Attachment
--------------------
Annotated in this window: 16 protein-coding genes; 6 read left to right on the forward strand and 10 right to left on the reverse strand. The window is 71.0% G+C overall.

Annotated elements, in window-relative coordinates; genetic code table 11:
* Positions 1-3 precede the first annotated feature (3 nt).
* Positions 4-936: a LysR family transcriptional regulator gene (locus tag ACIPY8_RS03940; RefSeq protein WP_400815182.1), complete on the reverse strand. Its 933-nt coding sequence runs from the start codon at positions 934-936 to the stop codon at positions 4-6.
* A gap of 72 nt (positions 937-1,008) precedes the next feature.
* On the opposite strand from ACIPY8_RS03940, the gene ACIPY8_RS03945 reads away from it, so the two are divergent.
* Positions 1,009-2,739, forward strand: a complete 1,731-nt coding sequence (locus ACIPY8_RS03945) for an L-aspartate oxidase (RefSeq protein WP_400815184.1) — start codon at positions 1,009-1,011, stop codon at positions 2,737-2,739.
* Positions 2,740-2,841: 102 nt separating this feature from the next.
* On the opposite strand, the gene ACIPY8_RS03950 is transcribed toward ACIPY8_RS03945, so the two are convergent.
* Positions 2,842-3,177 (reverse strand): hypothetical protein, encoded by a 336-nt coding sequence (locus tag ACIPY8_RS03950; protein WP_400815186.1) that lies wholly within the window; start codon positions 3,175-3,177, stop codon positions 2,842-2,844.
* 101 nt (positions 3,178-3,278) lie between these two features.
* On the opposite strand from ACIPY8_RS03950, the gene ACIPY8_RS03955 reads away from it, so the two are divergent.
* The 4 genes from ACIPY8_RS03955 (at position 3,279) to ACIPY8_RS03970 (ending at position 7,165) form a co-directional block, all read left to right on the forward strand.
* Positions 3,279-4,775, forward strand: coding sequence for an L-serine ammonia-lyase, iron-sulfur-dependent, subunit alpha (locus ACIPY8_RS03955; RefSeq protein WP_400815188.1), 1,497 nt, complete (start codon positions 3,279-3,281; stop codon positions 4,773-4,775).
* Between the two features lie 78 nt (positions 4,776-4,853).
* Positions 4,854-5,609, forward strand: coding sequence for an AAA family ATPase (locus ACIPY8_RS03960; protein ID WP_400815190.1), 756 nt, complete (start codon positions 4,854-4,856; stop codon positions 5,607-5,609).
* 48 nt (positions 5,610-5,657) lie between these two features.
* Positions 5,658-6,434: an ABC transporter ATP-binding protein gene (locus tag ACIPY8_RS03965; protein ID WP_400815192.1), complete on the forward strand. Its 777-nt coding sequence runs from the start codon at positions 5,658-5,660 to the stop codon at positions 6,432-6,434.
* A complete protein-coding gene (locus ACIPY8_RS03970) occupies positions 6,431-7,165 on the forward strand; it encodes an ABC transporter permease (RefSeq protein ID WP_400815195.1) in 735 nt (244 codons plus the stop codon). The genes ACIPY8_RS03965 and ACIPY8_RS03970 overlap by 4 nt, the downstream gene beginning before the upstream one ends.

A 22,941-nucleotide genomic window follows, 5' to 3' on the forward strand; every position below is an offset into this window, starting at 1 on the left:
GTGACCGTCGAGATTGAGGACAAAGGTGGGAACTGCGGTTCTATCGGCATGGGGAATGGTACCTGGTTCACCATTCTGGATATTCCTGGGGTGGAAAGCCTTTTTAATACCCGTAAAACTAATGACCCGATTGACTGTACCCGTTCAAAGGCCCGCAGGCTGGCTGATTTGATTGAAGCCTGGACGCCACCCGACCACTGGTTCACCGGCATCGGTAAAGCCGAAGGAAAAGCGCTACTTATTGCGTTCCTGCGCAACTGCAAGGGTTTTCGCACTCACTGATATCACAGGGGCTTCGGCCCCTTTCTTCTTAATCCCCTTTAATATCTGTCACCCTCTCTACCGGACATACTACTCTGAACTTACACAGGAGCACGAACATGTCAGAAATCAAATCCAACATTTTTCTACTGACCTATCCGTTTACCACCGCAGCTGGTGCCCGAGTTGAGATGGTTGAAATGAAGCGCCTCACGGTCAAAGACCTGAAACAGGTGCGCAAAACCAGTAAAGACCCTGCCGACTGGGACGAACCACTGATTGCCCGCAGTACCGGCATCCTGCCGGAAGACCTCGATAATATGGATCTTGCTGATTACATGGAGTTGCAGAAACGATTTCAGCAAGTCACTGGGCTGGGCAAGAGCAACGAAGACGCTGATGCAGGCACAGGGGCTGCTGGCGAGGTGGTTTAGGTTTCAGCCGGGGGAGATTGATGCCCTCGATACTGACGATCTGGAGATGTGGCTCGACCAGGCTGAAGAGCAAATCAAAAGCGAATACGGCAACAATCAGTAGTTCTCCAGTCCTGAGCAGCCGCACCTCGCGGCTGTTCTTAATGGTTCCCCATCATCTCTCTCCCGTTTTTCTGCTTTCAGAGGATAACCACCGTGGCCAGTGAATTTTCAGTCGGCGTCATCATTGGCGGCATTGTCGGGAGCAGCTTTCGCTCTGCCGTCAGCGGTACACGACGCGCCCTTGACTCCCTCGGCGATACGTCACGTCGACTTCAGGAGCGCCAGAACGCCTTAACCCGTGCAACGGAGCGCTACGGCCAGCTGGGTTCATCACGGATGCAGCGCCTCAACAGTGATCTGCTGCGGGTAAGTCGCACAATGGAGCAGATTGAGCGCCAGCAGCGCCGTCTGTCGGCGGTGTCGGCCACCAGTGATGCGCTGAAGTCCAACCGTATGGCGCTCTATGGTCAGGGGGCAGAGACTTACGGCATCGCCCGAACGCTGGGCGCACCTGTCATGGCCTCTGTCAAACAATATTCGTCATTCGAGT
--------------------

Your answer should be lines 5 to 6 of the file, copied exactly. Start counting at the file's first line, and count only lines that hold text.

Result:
* A gap of 72 nt (positions 937-1,008) precedes the next feature.
* On the opposite strand from ACIPY8_RS03940, the gene ACIPY8_RS03945 reads away from it, so the two are divergent.